This paper formalizes an approach to the Internet of Things as a socio-technical system of systems and a part of the infosphere. It introduces a principle-based, human-centered approach to designing Internet of Things artifacts as elements of contextual cross-channel ecosystems. It connects the Internet of Things to the conceptualization of cross-channel ecosystems from current information architecture theory and practice, positing that the Internet of Things is both a formal, objective superset of any given ecosystem and a contextual, subjective subset of specifically instantiated ecosystems. The paper argues for the necessity of a transdisciplinary theoretical framework to promote a human-centered generative understanding of the Internet of Things phenomena and their consequences, in accordance with the Metamodel Methodology (M3). It proposes a phenomenology-grounded information architecture model detailing a set of 16 principles and secondary heuristics grouped according to an architectural perspective, which identifies guidelines that support the design of Internet of Things artifacts considering their objective characteristics; a human perspective, which identifies guidelines that support the design of Internet of Things artifacts considering subject/object relationships and the production of meaning; and a systemic perspective, which identifies guidelines that support the design of Internet of Things artifacts as relational parts of information-based ecosystems. These principles and guidelines are meant to provide the foundations for a practice-based approach to designing the Internet of Things–enabled information ecosystems.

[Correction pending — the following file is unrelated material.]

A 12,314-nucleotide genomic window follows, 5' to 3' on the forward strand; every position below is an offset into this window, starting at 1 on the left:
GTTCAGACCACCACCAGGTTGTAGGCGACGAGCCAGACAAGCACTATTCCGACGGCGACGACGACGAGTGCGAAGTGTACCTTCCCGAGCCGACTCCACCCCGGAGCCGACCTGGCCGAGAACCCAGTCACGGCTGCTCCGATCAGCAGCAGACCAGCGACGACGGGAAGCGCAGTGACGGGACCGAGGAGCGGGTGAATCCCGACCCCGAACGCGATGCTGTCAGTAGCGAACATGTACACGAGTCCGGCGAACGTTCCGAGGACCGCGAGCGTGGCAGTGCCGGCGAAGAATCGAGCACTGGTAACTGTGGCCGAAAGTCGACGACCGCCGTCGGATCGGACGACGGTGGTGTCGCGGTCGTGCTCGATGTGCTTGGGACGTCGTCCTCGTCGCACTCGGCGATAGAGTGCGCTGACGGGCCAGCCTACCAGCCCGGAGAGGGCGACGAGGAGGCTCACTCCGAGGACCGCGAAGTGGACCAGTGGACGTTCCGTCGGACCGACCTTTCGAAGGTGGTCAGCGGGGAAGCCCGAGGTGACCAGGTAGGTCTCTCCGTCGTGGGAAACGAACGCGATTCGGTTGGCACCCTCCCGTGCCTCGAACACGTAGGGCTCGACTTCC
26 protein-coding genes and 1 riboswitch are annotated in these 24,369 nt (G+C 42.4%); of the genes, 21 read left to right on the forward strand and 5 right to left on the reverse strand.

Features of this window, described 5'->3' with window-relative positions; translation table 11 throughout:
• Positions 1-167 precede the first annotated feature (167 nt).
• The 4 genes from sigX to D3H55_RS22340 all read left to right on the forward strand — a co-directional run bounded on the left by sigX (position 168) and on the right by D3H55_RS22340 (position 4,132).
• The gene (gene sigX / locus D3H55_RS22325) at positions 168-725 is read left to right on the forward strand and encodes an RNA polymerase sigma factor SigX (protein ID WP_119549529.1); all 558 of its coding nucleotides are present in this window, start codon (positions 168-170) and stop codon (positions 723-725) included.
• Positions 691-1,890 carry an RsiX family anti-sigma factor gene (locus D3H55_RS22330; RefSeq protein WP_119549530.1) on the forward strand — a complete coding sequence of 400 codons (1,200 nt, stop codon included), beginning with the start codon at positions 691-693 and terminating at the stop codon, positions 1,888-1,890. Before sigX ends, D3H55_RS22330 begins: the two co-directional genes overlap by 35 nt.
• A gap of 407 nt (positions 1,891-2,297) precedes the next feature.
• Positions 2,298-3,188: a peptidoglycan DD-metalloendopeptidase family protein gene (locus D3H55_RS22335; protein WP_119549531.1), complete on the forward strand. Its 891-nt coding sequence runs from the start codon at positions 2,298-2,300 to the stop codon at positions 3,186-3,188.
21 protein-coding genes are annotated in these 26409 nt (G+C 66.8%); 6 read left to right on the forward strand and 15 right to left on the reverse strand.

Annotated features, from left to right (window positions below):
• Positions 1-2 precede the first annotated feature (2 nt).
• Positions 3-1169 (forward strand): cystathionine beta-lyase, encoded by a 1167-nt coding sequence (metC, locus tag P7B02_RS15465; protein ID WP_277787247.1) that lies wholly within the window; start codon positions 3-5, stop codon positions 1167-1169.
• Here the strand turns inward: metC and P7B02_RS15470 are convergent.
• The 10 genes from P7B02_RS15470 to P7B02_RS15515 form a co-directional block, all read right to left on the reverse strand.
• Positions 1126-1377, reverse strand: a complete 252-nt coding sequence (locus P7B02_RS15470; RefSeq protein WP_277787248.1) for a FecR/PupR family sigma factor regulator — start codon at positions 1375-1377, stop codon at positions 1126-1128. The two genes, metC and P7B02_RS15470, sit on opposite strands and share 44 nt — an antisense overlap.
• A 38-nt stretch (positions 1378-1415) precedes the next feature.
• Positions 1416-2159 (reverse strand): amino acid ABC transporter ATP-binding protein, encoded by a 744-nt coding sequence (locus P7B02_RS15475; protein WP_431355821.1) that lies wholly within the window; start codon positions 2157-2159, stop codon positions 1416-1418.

• 25.
    Lagerstedt, Erik
    et al.
    Högskolan i Skövde, Institutionen för informationsteknologi.
    Riveiro, Maria
    Högskolan i Skövde, Institutionen för informationsteknologi.
    Thill, Serge
    Högskolan i Skövde, Institutionen för informationsteknologi.
    Interacting with Artificial Agents2015In: Thirteenth Scandinavian Conference on Artificial Intelligence / [ed] Sławomir Nowaczyk, IOS Press, 2015, p. 184-185Conference paper (Refereed)
  • 26.
    Lindenfalk, Bertil
    et al.
    Jönköping University, Jönköping International Business School, JIBS, Informatics.
    Resmini, Andrea
    Jönköping University, Jönköping International Business School, JIBS, Informatics.
    Mapping an ambient assisted living service as a seamful cross-channel ecosystem2019In: Service design and service thinking in healthcare and hospital management: Theory, concepts, practice / [ed] M. Pfannstiel & C. Rasche, Cham: Springer, 2019, p. 289-314Chapter in book (Refereed)
    Abstract [en]